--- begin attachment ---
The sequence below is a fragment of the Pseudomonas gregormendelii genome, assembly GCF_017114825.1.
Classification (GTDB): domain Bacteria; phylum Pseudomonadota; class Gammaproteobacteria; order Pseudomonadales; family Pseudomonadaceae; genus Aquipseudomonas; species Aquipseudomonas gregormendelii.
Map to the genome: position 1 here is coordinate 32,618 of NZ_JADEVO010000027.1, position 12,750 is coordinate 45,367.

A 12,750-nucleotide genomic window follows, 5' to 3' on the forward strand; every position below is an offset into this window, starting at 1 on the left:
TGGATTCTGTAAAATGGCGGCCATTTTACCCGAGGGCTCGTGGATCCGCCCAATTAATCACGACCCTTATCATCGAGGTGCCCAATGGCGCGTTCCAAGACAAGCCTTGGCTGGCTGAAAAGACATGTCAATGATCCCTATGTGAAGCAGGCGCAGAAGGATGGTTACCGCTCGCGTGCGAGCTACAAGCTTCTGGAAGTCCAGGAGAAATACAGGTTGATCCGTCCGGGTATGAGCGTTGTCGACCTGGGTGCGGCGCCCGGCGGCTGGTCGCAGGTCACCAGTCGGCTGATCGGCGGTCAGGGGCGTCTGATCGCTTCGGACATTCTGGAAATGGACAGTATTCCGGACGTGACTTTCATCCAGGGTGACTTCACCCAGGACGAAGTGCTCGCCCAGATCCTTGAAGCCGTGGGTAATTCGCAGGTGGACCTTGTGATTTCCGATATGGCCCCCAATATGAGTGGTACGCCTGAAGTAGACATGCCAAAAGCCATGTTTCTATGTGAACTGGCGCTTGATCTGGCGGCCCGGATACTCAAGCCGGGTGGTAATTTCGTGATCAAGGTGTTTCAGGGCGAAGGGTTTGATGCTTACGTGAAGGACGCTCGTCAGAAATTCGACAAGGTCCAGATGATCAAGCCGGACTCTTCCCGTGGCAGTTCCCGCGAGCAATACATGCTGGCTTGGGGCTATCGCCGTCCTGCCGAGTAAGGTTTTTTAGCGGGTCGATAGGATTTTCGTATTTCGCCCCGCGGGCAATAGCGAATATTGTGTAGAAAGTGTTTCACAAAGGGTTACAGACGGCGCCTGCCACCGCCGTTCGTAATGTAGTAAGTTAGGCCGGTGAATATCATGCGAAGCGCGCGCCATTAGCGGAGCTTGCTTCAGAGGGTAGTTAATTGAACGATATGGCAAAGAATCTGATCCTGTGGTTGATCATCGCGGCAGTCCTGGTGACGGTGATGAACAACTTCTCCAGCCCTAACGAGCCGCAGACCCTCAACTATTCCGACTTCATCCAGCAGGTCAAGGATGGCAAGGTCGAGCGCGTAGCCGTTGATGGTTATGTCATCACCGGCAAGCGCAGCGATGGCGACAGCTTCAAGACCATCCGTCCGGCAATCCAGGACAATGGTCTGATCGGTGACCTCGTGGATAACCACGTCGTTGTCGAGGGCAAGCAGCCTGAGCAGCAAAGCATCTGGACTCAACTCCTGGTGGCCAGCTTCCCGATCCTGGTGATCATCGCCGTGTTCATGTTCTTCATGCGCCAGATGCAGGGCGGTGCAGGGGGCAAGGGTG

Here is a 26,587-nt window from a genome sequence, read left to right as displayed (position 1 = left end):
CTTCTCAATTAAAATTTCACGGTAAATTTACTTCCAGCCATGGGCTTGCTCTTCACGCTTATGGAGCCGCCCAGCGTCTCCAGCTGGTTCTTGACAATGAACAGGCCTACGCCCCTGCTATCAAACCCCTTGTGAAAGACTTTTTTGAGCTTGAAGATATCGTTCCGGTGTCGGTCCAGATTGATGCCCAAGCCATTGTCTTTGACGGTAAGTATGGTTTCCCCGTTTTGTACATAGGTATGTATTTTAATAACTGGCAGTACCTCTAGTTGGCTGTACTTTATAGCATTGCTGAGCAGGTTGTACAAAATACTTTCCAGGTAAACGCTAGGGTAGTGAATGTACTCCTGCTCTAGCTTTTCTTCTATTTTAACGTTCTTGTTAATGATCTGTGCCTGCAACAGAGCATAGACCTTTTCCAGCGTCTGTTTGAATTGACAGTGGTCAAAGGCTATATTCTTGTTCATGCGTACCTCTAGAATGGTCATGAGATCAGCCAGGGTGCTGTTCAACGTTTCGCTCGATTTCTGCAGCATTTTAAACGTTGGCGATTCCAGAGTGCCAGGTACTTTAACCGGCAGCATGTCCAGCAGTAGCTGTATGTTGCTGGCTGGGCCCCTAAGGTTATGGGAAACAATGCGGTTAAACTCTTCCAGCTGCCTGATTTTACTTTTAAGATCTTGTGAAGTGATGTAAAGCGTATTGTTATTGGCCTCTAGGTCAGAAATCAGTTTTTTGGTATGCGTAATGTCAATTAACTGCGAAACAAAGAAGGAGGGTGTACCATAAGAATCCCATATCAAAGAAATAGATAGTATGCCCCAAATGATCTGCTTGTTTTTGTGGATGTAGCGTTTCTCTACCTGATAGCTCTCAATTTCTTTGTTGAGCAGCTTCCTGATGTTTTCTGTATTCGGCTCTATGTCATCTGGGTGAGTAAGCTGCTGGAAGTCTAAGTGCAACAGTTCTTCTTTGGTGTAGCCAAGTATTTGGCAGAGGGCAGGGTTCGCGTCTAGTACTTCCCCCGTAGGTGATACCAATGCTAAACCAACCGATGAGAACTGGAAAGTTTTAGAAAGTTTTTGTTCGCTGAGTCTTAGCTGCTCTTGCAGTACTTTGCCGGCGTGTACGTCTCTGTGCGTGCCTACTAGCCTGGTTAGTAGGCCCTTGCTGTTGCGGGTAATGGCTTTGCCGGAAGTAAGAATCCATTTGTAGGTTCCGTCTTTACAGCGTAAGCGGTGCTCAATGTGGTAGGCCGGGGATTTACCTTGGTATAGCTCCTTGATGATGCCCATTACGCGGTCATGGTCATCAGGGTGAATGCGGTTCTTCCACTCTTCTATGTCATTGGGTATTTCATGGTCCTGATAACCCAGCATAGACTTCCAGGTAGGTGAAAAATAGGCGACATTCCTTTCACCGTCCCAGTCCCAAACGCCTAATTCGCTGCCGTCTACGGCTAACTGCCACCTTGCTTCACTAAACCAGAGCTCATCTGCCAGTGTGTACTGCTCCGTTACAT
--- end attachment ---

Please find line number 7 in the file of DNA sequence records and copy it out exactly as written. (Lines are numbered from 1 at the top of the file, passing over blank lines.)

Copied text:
CTTCTCAATTAAAATTTCACGGTAAATTTACTTCCAGCCATGGGCTTGCTCTTCACGCTTATGGAGCCGCCCAGCGTCTCCAGCTGGTTCTTGACAATGAACAGGCCTACGCCCCTGCTATCAAACCCCTTGTGAAAGACTTTTTTGAGCTTGAAGATATCGTTCCGGTGTCGGTCCAGATTGATGCCCAAGCCATTGTCTTTGACGGTAAGTATGGTTTCCCCGTTTTGTACATAGGTATGTATTTTAATAACTGGCAGTACCTCTAGTTGGCTGTACTTTATAGCATTGCTGAGCAGGTTGTACAAAATACTTTCCAGGTAAACGCTAGGGTAGTGAATGTACTCCTGCTCTAGCTTTTCTTCTATTTTAACGTTCTTGTTAATGATCTGTGCCTGCAACAGAGCATAGACCTTTTCCAGCGTCTGTTTGAATTGACAGTGGTCAAAGGCTATATTCTTGTTCATGCGTACCTCTAGAATGGTCATGAGATCAGCCAGGGTGCTGTTCAACGTTTCGCTCGATTTCTGCAGCATTTTAAACGTTGGCGATTCCAGAGTGCCAGGTACTTTAACCGGCAGCATGTCCAGCAGTAGCTGTATGTTGCTGGCTGGGCCCCTAAGGTTATGGGAAACAATGCGGTTAAACTCTTCCAGCTGCCTGATTTTACTTTTAAGATCTTGTGAAGTGATGTAAAGCGTATTGTTATTGGCCTCTAGGTCAGAAATCAGTTTTTTGGTATGCGTAATGTCAATTAACTGCGAAACAAAGAAGGAGGGTGTACCATAAGAATCCCATATCAAAGAAATAGATAGTATGCCCCAAATGATCTGCTTGTTTTTGTGGATGTAGCGTTTCTCTACCTGATAGCTCTCAATTTCTTTGTTGAGCAGCTTCCTGATGTTTTCTGTATTCGGCTCTATGTCATCTGGGTGAGTAAGCTGCTGGAAGTCTAAGTGCAACAGTTCTTCTTTGGTGTAGCCAAGTATTTGGCAGAGGGCAGGGTTCGCGTCTAGTACTTCCCCCGTAGGTGATACCAATGCTAAACCAACCGATGAGAACTGGAAAGTTTTAGAAAGTTTTTGTTCGCTGAGTCTTAGCTGCTCTTGCAGTACTTTGCCGGCGTGTACGTCTCTGTGCGTGCCTACTAGCCTGGTTAGTAGGCCCTTGCTGTTGCGGGTAATGGCTTTGCCGGAAGTAAGAATCCATTTGTAGGTTCCGTCTTTACAGCGTAAGCGGTGCTCAATGTGGTAGGCCGGGGATTTACCTTGGTATAGCTCCTTGATGATGCCCATTACGCGGTCATGGTCATCAGGGTGAATGCGGTTCTTCCACTCTTCTATGTCATTGGGTATTTCATGGTCCTGATAACCCAGCATAGACTTCCAGGTAGGTGAAAAATAGGCGACATTCCTTTCACCGTCCCAGTCCCAAACGCCTAATTCGCTGCCGTCTACGGCTAACTGCCACCTTGCTTCACTAAACCAGAGCTCATCTGCCAGTGTGTACTGCTCCGTTACAT